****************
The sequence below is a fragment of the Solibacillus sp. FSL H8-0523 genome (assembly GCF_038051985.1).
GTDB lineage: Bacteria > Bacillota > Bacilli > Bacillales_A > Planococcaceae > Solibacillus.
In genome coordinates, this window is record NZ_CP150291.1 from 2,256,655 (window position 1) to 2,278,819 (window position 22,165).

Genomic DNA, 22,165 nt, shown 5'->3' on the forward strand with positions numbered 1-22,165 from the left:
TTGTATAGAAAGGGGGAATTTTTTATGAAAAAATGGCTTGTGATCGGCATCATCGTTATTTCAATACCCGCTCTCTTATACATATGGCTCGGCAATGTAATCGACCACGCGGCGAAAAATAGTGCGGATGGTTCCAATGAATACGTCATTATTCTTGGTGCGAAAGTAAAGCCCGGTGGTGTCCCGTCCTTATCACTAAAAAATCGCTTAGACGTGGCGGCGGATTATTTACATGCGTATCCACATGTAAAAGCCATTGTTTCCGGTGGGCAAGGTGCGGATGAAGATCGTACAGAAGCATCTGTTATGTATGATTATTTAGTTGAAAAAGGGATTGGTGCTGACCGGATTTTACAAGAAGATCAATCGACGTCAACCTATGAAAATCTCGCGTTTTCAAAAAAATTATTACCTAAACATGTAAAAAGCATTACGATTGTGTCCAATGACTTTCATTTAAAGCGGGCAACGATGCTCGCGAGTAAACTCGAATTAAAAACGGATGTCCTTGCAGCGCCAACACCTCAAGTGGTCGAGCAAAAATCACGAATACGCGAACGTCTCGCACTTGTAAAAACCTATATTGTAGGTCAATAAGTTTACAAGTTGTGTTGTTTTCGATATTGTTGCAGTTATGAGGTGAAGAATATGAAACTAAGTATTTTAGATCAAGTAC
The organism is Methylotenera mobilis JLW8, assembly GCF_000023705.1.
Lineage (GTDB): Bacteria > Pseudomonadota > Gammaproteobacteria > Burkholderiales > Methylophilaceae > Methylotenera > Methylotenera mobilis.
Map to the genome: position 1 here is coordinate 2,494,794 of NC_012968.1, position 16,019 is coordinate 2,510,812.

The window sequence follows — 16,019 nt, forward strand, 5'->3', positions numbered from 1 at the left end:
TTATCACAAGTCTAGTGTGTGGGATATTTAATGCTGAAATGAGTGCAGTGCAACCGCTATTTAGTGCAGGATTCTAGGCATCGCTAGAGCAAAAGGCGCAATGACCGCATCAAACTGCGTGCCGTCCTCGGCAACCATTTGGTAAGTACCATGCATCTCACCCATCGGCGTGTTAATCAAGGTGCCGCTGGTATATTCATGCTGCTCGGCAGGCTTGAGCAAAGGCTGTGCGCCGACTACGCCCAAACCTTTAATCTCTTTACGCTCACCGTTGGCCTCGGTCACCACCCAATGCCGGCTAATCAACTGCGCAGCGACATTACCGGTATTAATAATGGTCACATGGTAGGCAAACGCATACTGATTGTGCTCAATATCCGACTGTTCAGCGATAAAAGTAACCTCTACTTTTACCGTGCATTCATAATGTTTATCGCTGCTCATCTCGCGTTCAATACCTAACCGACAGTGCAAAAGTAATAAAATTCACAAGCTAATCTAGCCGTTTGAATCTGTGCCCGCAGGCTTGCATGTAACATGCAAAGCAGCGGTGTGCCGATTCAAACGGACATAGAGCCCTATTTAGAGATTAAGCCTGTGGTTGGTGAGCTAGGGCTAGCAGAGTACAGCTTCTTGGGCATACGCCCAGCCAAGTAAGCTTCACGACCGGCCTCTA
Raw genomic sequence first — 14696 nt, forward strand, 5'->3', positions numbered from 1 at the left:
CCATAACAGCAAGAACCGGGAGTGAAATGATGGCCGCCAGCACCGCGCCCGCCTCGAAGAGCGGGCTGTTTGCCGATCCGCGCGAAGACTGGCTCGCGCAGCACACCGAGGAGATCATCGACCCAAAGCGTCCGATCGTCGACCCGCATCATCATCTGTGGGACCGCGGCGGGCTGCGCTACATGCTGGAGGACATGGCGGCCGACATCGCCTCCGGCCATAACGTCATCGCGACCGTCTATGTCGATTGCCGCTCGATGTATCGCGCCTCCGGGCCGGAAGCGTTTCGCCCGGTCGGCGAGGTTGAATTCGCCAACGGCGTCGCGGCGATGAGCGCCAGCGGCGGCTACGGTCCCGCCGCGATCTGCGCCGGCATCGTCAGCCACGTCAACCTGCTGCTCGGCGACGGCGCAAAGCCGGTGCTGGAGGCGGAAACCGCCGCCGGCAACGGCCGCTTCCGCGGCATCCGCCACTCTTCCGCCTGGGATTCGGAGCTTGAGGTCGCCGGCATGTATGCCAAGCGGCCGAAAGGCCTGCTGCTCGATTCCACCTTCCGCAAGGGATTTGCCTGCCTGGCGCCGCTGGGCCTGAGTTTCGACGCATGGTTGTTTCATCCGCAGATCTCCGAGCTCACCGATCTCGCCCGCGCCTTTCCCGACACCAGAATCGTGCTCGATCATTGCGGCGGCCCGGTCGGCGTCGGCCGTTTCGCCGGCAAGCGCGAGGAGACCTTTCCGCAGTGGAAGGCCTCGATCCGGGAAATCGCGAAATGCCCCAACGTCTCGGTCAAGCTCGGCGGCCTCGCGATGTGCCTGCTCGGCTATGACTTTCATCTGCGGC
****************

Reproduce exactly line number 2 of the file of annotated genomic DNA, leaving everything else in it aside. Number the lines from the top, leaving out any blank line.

GTDB lineage: Bacteria > Bacillota > Bacilli > Bacillales_A > Planococcaceae > Solibacillus.